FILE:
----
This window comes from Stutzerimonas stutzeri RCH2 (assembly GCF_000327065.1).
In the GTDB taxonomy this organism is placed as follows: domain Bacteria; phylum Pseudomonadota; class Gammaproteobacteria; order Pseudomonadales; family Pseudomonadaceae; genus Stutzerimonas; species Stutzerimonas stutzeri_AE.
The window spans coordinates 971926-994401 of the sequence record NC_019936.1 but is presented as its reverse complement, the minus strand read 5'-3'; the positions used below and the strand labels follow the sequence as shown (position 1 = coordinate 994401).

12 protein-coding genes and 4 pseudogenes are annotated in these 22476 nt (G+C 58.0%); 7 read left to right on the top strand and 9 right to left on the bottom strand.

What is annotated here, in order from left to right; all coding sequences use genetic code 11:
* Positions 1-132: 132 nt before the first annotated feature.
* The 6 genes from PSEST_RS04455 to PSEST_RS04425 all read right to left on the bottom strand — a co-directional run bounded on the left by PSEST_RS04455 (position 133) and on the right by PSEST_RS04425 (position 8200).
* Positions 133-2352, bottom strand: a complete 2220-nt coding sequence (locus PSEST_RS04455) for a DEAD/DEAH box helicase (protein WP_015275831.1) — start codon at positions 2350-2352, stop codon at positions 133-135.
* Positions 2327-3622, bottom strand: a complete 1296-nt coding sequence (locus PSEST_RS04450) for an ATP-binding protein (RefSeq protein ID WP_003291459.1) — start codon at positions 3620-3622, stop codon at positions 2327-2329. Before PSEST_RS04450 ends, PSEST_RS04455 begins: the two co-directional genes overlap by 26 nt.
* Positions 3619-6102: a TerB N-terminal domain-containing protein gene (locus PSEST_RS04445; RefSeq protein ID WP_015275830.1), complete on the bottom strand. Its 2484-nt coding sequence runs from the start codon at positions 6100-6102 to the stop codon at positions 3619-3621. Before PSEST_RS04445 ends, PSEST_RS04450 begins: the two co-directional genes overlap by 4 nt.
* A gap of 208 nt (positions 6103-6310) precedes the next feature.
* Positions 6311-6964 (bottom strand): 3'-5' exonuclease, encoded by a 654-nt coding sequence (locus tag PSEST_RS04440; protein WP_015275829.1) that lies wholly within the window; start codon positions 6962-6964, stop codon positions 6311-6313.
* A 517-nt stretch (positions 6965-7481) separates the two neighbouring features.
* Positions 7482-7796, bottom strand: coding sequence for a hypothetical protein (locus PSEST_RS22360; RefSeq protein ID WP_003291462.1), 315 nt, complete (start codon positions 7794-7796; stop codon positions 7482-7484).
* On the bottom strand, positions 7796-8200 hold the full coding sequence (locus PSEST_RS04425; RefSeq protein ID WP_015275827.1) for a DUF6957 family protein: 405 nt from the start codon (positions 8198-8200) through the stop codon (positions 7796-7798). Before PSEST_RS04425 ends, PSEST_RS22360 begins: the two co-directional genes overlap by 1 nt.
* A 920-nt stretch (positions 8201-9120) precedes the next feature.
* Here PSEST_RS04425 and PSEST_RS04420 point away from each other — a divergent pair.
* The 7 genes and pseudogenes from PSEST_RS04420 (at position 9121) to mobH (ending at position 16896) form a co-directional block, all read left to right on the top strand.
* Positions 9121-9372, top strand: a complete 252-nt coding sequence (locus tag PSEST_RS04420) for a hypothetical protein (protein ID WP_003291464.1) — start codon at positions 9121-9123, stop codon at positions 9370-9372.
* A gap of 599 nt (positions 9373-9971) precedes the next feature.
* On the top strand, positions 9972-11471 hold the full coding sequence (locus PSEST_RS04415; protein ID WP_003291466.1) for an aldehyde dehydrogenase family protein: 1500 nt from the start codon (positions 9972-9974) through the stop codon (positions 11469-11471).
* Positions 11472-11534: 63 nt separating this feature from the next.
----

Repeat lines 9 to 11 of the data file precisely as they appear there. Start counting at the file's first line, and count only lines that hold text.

* Positions 2327-3622, bottom strand: a complete 1296-nt coding sequence (locus PSEST_RS04450) for an ATP-binding protein (RefSeq protein ID WP_003291459.1) — start codon at positions 3620-3622, stop codon at positions 2327-2329. Before PSEST_RS04450 ends, PSEST_RS04455 begins: the two co-directional genes overlap by 26 nt.
* Positions 3619-6102: a TerB N-terminal domain-containing protein gene (locus PSEST_RS04445; RefSeq protein ID WP_015275830.1), complete on the bottom strand. Its 2484-nt coding sequence runs from the start codon at positions 6100-6102 to the stop codon at positions 3619-3621. Before PSEST_RS04445 ends, PSEST_RS04450 begins: the two co-directional genes overlap by 4 nt.
* A gap of 208 nt (positions 6103-6310) precedes the next feature.